« Business Continuity

U.S. wildfires expected to increase over the next few decades

It's important for businesses within all kinds of environments to be thoroughly prepared for a number of situations - including severe weather.
It's important for businesses within all kinds of environments to be thoroughly prepared for a number of situations - including severe weather.

Location, location, location. It's what real estate agents say is the most important feature of buying a home. A similar mindset can be taken when businesses are choosing where to set up shop. Company location can have a huge impact on organizational success. One thing that needs to be taken into account with this fact, is how Mother Nature comes into play.

A comprehensive business continuity plan must include details on severe weather, and how a company plans to keep daily operations running smoothly through many situations. For example, business resumption could be quicker for firms located in western states, with a thorough risk assessment of climate. According to a recent Huffington Post article, wildfires have run rampant in that area over the last year, and conditions are only expected to get worse.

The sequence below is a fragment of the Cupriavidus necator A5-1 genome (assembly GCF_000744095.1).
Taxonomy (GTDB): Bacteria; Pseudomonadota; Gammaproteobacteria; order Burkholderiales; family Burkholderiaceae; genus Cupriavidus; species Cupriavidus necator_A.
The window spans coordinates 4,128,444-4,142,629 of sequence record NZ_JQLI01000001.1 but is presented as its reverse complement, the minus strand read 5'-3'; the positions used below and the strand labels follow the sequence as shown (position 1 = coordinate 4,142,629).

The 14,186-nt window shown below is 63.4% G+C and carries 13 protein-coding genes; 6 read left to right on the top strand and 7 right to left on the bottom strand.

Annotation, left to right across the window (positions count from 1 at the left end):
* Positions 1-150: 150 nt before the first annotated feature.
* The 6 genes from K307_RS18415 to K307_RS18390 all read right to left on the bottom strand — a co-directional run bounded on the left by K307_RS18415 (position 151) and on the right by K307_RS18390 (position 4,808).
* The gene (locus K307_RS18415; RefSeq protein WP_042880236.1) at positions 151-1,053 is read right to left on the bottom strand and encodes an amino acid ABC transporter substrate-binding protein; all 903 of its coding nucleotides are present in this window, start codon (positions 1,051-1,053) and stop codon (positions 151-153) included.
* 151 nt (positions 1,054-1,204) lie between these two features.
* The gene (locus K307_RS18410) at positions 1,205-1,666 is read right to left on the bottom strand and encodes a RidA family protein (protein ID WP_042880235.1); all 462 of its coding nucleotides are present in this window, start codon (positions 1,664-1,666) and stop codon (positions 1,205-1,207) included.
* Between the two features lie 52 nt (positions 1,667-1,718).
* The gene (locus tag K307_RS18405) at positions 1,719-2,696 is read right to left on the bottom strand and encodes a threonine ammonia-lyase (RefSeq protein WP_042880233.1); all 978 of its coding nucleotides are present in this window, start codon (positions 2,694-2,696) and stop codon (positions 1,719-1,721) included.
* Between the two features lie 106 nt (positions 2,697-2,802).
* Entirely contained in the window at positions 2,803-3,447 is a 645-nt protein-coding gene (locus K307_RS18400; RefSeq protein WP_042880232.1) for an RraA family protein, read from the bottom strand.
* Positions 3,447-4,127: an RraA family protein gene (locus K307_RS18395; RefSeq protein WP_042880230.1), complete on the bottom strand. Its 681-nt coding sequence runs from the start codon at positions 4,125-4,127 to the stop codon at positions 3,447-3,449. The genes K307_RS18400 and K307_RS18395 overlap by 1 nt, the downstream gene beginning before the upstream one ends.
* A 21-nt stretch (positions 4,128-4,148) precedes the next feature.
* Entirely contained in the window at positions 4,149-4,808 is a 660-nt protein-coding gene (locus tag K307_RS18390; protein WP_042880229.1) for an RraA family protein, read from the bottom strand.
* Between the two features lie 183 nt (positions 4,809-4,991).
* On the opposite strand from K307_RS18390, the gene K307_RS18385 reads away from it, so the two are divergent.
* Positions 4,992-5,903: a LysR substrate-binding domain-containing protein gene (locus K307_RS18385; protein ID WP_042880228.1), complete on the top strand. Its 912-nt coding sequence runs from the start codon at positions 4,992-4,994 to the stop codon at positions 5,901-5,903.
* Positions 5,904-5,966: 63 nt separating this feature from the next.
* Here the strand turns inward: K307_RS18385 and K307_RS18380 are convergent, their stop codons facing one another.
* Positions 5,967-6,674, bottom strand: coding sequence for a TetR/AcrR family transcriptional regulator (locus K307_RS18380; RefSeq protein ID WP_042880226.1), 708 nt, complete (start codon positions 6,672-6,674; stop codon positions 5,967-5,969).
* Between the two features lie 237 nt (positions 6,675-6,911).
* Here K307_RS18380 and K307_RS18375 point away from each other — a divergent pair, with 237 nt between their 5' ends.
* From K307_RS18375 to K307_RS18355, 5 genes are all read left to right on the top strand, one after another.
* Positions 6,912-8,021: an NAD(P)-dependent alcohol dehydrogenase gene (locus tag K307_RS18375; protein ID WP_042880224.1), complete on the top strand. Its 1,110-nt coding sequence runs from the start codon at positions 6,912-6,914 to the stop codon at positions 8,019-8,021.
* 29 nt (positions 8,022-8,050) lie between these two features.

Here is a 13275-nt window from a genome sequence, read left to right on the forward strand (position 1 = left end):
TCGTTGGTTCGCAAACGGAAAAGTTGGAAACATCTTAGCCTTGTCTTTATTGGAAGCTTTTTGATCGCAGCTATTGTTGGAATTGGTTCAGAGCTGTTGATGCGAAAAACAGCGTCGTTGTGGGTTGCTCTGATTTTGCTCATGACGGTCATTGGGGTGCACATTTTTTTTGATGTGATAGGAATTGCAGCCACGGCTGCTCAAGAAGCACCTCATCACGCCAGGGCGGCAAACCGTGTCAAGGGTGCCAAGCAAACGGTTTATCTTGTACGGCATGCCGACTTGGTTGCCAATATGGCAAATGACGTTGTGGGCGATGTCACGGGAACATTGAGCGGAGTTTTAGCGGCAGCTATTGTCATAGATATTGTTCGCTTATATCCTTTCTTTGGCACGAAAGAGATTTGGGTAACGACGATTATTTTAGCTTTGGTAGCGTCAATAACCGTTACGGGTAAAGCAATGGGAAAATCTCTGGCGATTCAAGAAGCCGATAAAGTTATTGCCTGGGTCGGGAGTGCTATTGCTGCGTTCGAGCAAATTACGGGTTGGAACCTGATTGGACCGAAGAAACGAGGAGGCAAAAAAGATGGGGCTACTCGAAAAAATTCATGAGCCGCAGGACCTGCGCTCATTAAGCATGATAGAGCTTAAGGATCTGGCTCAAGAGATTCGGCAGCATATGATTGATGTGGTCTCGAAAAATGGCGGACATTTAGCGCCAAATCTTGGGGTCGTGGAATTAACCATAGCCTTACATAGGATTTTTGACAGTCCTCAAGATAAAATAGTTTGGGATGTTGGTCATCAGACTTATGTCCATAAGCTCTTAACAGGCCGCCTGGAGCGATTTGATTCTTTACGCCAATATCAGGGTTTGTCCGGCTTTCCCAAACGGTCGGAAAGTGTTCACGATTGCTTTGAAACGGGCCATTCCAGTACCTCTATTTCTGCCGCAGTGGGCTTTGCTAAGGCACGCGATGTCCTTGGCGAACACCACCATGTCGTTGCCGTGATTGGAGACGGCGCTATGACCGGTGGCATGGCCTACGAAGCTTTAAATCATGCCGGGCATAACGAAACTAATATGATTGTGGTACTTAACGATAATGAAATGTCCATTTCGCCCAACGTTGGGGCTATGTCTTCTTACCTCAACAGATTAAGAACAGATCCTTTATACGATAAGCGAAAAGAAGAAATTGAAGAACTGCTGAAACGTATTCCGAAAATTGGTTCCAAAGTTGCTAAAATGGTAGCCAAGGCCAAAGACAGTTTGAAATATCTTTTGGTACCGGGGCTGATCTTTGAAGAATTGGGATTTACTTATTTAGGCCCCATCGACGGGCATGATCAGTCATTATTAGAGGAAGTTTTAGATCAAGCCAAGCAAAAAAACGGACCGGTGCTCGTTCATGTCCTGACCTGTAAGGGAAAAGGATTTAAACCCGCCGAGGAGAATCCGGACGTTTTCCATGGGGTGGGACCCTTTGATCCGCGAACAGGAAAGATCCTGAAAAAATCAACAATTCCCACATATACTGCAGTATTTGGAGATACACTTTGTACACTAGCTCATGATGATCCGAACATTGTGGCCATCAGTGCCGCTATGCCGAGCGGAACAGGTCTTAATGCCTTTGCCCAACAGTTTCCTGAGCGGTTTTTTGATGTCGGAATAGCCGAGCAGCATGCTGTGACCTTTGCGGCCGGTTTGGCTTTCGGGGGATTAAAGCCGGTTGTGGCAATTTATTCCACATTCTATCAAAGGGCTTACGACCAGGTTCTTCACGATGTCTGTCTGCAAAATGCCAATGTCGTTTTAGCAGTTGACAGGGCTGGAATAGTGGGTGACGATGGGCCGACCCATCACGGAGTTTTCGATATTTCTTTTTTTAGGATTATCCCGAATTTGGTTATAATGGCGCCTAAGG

On December 4, the American Geophysical Union met in San Francisco, discussing findings that warmer and dryer conditions are likely to lead to more wildfires sweeping across the nation.

The research showed that the 2012 wildfire season was one of the worst on record, with New Mexico and Colorado being especially hard hit. Additionally, years like that are more likely to continue through 2050, occurring two to four times per decade. Now, the trend is usually just one high wildfire year per decade.

Doug Morton of NASA's Goddard Space Flight Center, explained to the Huffington Post that more regions experiencing dryer conditions will lead to significantly more burned area in that zone.

Morton explained that reduced rainfall and less snow will dry out the western U.S. faster than in other fire years.

"It gives you a longer time period to burn and it sets up those ecosystems to be more flammable whether you get ignitions from human sources, which are quite common, or from natural sources," he said. "So it’s possible just by lengthening the fire season, you get more burned area."